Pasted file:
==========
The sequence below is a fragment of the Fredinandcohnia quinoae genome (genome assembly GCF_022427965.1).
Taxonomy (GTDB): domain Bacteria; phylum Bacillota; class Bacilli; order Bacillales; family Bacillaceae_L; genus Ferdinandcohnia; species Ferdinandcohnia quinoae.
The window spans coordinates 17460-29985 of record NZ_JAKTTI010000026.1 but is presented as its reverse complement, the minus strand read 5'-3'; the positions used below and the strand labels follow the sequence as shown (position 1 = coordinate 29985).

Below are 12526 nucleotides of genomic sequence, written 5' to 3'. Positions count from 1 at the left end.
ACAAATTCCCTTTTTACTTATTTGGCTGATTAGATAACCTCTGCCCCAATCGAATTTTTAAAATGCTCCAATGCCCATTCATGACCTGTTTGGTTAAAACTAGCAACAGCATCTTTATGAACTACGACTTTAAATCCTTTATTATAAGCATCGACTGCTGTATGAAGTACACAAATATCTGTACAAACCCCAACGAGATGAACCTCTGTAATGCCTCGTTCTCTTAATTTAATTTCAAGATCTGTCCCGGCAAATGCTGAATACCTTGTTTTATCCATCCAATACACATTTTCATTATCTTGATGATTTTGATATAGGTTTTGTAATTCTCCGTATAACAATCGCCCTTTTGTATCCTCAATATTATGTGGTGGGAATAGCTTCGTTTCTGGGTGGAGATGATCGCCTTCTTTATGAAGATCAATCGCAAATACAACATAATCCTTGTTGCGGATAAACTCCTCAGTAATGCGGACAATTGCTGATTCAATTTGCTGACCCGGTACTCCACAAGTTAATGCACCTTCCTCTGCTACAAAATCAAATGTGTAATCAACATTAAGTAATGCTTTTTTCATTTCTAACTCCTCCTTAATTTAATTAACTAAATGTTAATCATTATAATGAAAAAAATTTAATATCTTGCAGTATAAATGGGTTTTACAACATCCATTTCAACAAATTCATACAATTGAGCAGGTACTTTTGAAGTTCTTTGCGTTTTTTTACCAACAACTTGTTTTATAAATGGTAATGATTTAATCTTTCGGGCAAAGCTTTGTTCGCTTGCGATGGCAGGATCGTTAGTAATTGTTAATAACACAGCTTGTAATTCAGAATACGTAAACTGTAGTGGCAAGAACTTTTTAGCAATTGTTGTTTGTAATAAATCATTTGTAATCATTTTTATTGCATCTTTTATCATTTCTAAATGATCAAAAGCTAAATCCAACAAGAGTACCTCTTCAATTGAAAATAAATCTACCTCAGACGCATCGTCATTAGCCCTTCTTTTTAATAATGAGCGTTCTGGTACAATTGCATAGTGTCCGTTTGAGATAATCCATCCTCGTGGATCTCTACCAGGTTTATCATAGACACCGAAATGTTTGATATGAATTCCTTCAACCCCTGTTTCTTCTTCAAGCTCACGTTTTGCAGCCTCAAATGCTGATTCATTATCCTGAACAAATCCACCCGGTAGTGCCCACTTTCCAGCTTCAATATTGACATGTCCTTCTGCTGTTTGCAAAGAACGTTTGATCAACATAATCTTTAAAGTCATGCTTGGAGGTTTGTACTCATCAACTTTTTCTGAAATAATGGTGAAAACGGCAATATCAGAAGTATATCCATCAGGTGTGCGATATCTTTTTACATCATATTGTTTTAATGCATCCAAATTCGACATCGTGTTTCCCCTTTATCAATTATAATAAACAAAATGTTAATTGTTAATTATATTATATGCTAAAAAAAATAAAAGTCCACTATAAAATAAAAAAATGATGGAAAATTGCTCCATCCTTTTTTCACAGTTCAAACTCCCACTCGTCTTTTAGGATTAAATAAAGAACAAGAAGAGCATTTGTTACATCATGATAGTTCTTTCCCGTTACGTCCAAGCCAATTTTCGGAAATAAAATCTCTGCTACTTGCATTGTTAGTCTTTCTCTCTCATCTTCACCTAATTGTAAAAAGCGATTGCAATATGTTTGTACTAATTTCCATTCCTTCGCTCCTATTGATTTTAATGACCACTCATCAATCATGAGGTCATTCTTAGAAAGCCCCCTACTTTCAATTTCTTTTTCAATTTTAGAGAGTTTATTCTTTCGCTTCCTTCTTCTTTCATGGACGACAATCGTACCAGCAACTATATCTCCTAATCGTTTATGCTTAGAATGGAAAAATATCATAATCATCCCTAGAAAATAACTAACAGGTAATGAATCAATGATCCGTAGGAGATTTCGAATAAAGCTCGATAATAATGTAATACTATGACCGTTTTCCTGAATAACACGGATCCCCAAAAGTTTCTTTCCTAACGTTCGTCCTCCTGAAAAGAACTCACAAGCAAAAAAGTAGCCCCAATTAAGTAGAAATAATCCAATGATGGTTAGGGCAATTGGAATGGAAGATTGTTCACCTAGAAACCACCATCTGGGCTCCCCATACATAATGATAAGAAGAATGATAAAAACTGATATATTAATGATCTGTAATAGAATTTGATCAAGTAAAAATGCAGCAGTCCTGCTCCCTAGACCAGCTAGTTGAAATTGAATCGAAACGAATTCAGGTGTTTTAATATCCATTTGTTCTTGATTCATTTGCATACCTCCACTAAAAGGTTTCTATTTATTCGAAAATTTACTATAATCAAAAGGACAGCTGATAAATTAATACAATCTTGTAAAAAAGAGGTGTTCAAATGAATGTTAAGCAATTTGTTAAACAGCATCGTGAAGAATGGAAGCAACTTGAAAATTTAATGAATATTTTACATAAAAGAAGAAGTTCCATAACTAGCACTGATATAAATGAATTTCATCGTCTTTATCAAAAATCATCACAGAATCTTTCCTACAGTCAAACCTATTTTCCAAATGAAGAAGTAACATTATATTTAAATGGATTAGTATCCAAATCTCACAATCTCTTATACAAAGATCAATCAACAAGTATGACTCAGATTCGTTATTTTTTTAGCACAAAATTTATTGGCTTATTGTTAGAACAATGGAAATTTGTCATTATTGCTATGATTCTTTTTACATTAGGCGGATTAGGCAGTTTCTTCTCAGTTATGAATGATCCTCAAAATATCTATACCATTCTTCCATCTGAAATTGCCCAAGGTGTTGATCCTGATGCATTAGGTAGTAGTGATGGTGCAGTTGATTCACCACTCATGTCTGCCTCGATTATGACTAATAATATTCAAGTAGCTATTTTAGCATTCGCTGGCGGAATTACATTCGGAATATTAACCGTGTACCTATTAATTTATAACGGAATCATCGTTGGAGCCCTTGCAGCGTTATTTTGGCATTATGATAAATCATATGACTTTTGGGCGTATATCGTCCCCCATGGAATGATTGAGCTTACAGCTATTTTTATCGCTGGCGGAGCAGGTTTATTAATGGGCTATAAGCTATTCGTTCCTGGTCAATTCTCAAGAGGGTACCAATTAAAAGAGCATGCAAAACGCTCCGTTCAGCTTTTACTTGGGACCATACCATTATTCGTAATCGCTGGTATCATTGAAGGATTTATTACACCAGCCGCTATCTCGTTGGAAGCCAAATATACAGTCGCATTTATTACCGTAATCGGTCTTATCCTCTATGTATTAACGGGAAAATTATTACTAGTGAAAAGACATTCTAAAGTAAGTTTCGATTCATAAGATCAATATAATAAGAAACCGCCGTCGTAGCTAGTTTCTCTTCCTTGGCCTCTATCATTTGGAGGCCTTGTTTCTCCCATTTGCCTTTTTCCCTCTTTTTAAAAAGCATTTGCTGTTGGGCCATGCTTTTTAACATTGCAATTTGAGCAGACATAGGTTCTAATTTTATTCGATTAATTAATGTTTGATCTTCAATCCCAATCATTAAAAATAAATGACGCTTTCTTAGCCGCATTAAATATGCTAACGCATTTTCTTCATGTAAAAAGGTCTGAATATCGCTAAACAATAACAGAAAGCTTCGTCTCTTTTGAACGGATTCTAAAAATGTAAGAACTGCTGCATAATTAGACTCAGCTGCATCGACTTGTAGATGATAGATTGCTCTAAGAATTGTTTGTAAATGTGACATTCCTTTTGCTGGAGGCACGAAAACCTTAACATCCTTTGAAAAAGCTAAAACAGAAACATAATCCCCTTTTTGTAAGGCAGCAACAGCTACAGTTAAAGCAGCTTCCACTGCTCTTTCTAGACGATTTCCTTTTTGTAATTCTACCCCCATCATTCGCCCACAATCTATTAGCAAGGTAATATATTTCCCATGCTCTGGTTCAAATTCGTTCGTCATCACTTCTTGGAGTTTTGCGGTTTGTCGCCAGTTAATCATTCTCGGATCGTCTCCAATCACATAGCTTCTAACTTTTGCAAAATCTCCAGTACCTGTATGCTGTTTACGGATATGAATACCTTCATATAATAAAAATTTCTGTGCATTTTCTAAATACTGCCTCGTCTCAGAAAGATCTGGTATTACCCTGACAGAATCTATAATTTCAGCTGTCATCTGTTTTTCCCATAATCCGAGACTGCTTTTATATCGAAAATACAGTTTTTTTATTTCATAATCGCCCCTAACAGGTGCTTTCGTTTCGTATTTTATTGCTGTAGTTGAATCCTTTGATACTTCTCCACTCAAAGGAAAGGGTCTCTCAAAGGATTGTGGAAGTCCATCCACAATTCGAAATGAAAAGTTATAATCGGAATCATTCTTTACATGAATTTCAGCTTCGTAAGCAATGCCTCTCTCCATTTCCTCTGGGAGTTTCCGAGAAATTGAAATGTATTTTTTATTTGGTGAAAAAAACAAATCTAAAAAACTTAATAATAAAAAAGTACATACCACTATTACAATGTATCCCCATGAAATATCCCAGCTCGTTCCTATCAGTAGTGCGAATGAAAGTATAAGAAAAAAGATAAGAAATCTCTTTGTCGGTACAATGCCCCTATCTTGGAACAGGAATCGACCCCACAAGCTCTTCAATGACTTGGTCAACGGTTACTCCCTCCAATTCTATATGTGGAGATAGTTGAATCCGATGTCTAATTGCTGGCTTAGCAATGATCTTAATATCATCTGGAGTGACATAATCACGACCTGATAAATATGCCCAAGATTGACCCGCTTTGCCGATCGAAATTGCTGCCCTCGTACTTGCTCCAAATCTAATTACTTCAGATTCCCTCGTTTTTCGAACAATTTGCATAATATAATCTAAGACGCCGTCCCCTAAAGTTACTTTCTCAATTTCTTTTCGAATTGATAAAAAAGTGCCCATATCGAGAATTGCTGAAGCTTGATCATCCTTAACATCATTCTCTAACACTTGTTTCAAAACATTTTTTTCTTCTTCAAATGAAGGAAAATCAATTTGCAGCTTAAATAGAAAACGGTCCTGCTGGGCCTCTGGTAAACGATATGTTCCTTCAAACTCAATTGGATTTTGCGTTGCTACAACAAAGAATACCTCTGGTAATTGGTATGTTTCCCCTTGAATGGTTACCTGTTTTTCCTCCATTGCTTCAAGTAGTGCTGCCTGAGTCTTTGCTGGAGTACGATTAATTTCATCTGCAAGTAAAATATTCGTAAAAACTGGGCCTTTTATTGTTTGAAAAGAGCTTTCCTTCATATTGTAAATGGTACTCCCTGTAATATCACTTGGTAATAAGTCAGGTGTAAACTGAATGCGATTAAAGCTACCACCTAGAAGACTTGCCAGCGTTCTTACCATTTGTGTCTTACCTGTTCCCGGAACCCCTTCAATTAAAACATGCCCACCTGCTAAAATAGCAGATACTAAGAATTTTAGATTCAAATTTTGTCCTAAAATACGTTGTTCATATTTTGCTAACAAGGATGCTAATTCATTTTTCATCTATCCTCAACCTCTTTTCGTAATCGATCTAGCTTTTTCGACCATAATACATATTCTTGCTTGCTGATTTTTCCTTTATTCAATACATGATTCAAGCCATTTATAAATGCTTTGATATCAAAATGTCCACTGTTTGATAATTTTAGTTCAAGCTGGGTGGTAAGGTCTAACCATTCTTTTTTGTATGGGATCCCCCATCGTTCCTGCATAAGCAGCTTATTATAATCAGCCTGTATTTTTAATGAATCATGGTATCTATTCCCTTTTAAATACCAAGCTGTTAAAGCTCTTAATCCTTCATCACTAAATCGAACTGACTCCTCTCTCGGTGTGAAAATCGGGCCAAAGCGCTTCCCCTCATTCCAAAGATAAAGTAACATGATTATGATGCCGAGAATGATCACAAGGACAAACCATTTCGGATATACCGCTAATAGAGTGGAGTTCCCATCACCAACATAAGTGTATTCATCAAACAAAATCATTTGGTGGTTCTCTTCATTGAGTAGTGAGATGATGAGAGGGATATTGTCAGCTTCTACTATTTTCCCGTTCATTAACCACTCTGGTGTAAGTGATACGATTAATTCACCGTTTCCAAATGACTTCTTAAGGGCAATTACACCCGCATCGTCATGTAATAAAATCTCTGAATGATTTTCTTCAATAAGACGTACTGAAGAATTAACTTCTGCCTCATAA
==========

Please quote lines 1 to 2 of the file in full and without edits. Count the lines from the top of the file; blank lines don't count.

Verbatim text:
The sequence below is a fragment of the Fredinandcohnia quinoae genome (genome assembly GCF_022427965.1).
Taxonomy (GTDB): domain Bacteria; phylum Bacillota; class Bacilli; order Bacillales; family Bacillaceae_L; genus Ferdinandcohnia; species Ferdinandcohnia quinoae.